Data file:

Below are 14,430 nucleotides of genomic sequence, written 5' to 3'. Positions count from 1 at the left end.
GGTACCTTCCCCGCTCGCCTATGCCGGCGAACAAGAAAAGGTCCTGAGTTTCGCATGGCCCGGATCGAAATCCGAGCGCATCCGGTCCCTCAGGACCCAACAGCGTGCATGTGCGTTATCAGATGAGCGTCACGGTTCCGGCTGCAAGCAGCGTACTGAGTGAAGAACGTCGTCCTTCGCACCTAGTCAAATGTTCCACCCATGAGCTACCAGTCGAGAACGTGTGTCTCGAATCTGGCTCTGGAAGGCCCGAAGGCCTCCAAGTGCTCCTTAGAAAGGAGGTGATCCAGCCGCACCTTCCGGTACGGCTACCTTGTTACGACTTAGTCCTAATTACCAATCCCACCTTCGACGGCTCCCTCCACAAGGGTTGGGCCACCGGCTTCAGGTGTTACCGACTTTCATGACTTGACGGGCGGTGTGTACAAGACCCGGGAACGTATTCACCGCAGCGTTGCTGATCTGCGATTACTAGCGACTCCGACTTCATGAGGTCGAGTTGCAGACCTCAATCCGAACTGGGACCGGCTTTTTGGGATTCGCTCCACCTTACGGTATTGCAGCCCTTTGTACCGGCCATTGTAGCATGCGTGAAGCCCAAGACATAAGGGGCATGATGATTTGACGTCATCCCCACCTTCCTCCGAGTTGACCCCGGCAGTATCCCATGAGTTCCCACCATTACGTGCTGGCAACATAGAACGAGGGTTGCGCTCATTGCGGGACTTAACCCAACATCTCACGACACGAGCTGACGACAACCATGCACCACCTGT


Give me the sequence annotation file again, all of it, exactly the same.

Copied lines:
Below are 14,430 nucleotides of genomic sequence, written 5' to 3'. Positions count from 1 at the left end.
GGTACCTTCCCCGCTCGCCTATGCCGGCGAACAAGAAAAGGTCCTGAGTTTCGCATGGCCCGGATCGAAATCCGAGCGCATCCGGTCCCTCAGGACCCAACAGCGTGCATGTGCGTTATCAGATGAGCGTCACGGTTCCGGCTGCAAGCAGCGTACTGAGTGAAGAACGTCGTCCTTCGCACCTAGTCAAATGTTCCACCCATGAGCTACCAGTCGAGAACGTGTGTCTCGAATCTGGCTCTGGAAGGCCCGAAGGCCTCCAAGTGCTCCTTAGAAAGGAGGTGATCCAGCCGCACCTTCCGGTACGGCTACCTTGTTACGACTTAGTCCTAATTACCAATCCCACCTTCGACGGCTCCCTCCACAAGGGTTGGGCCACCGGCTTCAGGTGTTACCGACTTTCATGACTTGACGGGCGGTGTGTACAAGACCCGGGAACGTATTCACCGCAGCGTTGCTGATCTGCGATTACTAGCGACTCCGACTTCATGAGGTCGAGTTGCAGACCTCAATCCGAACTGGGACCGGCTTTTTGGGATTCGCTCCACCTTACGGTATTGCAGCCCTTTGTACCGGCCATTGTAGCATGCGTGAAGCCCAAGACATAAGGGGCATGATGATTTGACGTCATCCCCACCTTCCTCCGAGTTGACCCCGGCAGTATCCCATGAGTTCCCACCATTACGTGCTGGCAACATAGAACGAGGGTTGCGCTCATTGCGGGACTTAACCCAACATCTCACGACACGAGCTGACGACAACCATGCACCACCTGT